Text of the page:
Target Creates Bath & Beauty Collection
Target launches a Bath & Beauty department featuring new and exclusive products and accessories, focusing on 20 unique brands which are based on beauty rituals and ingredients from countries such as New Zealand, Scotland, England, Greece, Spain and Portugal.
The new Target Bath & Beauty brands contain proven ingredients such as olives, honey, ginger, milk and chamomile as well as more exotic, spa-based ingredients such as Dead Sea salts, algae and eucalyptus. A company announcement said: “The carefully edited assortment of boutique-like beauty brands aims to inspire and indulge men, women and teens alike with everything from invigorating scrubs, relaxing bath salts and rich body crèmes, to gourmet toothpastes, soothing after-shave lotions and refreshing shower gels.”
The new department features an easy-to-shop environment designed to look and feel like its department store counterparts without the department store-like prices. In addition to the new items, functional items including eye masks, makeup bags and DOP kits will be offered.
Whole Foods Makes Space for its Own Organic Milk
Whole Foods Markets, the Austin, Texas-based natural and organic foods retailer, will be making room for its own line of organic milk by dropping the gallon size of the Horizon Organic brand. Most stores will continue to carry other Horizon Organic milk sizes as well as a range of other Horizon Organic dairy products.
A company spokesperson says that the retailer has been expanding its 365 Organic line across a variety of categories and milk is a relatively new addition.
According to a Rocky Mountain News story, Whole Foods said there are two issues: space and supply. The paper quoted Scott Simons, a Whole Foods spokesperson who said: “The bottom line is that there’s only so much shelf space in our stores.”
In addition, as demand for organic milk has grown rapidly in recent years, the ability of branded milk producers to meet that demand has led to shortages and out-of-stock situations. Offering a private label organic milk product helps ensure that customers will not be disappointed.
A successful private label program can serve as a key differentiator for many retailers, and Whole Foods’ 365 Organic offerings are prime examples. As Simons told the Rocky Mountain News, “It’s an opportunity for us to be able to control quality and also to be able to guarantee that we’ll have plenty of supply for our customers.”
Most In-Demand Products Identified
A recent study sponsored by Prescient, a West Chester, Pa.-based supply chain firm, identifies the key categories that a retailer must keep in stock or run the risk of alienating shoppers. Dubbed “Beeline” products, these items are the ones that consumers rush to replenish as soon as they run out.
The top ten are:
1. milk (the leader by a large margin)
3. toilet paper
Importantly, the survey of more than 1,000 consumers over the age of 18, found that nearly half (49 percent) of all shoppers said they would likely try a different store next time if they couldn’t find these products in their usual store. There was virtually no difference between male and female shoppers.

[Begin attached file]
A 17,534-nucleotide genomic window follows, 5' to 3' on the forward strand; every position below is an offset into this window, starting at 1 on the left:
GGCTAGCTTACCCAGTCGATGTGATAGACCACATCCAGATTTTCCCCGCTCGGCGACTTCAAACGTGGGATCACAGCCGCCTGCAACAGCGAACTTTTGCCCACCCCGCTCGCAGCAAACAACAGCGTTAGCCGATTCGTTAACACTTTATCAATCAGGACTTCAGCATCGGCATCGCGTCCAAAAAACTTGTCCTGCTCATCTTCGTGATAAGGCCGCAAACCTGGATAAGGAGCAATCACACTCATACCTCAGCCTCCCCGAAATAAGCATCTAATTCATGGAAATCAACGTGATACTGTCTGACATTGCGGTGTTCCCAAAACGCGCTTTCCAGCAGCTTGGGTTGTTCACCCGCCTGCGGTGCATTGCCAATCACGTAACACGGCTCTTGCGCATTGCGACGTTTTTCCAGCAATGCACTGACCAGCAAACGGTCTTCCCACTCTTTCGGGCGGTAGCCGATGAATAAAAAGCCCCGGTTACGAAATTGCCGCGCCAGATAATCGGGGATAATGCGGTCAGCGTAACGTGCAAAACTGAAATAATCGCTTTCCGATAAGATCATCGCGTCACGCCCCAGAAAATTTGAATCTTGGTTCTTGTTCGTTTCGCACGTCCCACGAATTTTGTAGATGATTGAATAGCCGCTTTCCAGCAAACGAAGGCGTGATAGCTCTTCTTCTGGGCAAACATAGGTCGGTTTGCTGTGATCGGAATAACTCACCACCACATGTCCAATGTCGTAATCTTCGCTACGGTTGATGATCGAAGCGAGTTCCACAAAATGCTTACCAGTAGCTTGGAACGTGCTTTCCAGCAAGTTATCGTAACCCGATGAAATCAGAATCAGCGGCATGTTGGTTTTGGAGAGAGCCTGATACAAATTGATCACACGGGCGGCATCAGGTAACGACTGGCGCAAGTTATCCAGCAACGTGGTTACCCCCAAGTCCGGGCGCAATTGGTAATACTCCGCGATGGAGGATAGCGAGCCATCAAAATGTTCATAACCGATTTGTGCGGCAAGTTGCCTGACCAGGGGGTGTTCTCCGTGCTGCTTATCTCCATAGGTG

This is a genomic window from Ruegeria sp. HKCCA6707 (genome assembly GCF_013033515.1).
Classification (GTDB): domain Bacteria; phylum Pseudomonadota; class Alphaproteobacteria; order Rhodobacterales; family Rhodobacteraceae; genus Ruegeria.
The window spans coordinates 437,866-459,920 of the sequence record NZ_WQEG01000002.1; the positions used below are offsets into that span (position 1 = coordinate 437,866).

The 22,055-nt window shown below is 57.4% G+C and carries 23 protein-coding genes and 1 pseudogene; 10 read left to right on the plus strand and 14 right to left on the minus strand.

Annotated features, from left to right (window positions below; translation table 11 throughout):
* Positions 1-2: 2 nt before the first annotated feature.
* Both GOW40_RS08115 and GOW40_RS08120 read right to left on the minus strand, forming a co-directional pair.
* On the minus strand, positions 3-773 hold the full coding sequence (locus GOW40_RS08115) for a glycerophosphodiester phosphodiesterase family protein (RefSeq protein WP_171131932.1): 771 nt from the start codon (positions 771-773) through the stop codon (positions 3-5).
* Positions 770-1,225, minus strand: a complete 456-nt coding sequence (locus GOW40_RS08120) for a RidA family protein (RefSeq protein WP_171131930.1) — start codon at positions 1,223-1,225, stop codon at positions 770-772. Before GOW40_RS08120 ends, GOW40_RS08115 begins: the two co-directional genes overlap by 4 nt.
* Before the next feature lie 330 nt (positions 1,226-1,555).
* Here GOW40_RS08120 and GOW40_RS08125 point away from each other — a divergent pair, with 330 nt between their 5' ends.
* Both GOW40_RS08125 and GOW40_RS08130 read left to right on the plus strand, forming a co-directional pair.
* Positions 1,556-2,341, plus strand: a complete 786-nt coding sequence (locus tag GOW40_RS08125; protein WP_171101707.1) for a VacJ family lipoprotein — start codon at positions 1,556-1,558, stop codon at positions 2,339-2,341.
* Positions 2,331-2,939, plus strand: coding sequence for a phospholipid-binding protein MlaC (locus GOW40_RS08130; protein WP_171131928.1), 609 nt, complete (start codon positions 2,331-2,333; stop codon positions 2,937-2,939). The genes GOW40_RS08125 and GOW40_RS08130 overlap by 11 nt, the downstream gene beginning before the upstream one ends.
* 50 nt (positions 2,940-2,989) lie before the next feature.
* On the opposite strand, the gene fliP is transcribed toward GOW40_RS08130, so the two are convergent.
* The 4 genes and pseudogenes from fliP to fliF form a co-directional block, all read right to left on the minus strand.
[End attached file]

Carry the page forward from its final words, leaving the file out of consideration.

Prescient’s President and Chief Executive Officer Jane Hoffer said in a prepared statement: “Today’s busy consumers simply don’t have extra time to make a second stop, so stores that aggressively provide for these products of intense demand … have a better shot at keeping their customers coming back.” Hoffer also noted that rising gas prices will only exacerbate the concern shoppers feel if they are unable to find these key products and are forced to go to another store.
Rounding out the 25 most in-demand categories are: soda, bottled water, soap, diapers, feminine products, vegetables, deodorant, pet food, shampoo, laundry detergent, cereal, juice, beer, pain relievers, sugar and tissue paper.
Private Label OTC to Reach $3.6 Billion
Led by growing sales in the cough-cold-allergy-sinus, first-aid and anti-smoking sectors, the market for private label over-the-counter drugs is expected to reach $3.6 billion by 2010, according to a study from Kalorama Information, a division of MarketResearch.com.
The study predicts that the wide-reaching appeal of lower costs, better packaging, and promotion and innovative delivery systems have caught on with consumers. With the market having shed its image of selling second-rate, “me-too” versions of national brands, private label OTC products accounted for 19.7 percent of the OTC market in 2004, or some $3.4 billion in 2005, according to the study.
The study concludes that growth opportunities opened for private label analgesics following the COC-2 inhibitor scandal that shook the country in 2005. As consumers switched back to safer OTC pain relievers, they also decided to take advantage of the cost savings associated with store brands.
“Private label OTC’s have moved into their niche by providing high-visibility products that often go beyond name brand offerings, “said Steven Heffner, publisher at Kalorama Information. “There’s actually a new trend in the foot care sector where, for the first time, retailers are completely replacing national brands with the own brands, as private label sales are far outpacing their national counterparts.”
The study examines seven broad categories of products which also include gastrointestinal, eye/lens care, foot care, family planning, sleeping aids and miscellaneous remedies.